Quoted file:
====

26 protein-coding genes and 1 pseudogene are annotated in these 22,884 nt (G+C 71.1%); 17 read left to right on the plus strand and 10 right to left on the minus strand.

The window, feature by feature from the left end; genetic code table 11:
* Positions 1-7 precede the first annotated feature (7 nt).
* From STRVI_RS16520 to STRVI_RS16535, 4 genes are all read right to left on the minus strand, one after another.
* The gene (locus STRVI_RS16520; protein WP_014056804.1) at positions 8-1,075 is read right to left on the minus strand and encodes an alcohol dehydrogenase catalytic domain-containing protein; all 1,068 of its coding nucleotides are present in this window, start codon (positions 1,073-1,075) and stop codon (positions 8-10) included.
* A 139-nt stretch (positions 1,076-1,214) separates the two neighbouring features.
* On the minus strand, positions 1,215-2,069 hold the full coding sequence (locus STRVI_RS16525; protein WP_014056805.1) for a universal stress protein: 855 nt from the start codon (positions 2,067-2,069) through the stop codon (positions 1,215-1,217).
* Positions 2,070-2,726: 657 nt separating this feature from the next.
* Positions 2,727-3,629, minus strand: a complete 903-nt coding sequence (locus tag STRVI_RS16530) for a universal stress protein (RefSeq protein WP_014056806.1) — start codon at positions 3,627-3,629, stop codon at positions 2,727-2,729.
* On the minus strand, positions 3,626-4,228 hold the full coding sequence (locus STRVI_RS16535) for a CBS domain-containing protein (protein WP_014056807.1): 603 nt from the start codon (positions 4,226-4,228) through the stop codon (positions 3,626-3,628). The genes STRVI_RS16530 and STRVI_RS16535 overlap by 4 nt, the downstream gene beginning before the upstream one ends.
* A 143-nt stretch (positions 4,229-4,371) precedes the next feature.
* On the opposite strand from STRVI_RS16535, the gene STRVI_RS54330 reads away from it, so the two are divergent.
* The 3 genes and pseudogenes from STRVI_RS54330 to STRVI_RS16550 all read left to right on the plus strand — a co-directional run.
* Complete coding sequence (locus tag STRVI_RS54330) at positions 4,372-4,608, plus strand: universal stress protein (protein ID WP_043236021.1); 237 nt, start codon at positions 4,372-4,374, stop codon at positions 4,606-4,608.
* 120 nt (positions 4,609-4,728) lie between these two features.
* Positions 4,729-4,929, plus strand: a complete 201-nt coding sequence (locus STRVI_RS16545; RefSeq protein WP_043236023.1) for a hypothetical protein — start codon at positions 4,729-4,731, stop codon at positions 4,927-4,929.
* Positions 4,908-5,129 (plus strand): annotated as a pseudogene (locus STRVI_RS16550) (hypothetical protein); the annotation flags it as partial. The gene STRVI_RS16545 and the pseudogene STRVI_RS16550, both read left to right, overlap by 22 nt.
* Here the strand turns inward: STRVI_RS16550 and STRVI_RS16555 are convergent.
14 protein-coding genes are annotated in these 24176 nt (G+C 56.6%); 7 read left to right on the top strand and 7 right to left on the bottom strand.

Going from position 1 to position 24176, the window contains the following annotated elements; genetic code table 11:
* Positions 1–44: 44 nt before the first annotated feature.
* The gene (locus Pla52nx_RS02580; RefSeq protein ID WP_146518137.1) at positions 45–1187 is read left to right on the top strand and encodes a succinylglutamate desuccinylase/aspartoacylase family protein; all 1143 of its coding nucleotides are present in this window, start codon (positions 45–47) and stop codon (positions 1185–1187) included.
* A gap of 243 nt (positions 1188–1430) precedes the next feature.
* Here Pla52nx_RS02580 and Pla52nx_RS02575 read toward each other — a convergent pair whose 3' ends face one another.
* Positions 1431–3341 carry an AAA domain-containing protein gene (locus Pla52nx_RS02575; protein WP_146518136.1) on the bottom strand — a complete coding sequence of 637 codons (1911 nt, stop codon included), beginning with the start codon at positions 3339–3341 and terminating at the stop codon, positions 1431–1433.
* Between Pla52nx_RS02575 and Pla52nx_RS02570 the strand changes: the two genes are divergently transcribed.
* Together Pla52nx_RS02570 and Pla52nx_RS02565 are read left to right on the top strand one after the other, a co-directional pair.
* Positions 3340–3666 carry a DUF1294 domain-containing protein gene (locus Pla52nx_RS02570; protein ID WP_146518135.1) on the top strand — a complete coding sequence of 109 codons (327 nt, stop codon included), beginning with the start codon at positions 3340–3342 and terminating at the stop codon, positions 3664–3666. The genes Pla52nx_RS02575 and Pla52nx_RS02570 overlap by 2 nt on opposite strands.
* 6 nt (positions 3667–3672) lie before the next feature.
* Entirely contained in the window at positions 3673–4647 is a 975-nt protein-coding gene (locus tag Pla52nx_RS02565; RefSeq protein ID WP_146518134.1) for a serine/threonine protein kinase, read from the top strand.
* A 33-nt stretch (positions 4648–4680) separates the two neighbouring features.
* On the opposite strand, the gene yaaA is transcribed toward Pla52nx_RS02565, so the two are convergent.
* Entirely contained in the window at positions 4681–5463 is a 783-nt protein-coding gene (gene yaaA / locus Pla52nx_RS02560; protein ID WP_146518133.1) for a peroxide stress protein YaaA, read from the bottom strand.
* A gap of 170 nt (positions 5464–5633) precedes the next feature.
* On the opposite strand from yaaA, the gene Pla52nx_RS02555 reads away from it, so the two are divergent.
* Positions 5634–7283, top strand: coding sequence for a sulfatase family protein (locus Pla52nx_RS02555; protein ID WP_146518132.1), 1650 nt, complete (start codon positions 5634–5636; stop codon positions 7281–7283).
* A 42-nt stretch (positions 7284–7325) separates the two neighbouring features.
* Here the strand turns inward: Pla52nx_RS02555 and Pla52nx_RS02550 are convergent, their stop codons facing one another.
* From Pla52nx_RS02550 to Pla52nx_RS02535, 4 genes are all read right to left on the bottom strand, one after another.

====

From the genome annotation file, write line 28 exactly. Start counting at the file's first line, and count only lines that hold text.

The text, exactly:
* Positions 3340–3666 carry a DUF1294 domain-containing protein gene (locus Pla52nx_RS02570; protein ID WP_146518135.1) on the top strand — a complete coding sequence of 109 codons (327 nt, stop codon included), beginning with the start codon at positions 3340–3342 and terminating at the stop codon, positions 3664–3666. The genes Pla52nx_RS02575 and Pla52nx_RS02570 overlap by 2 nt on opposite strands.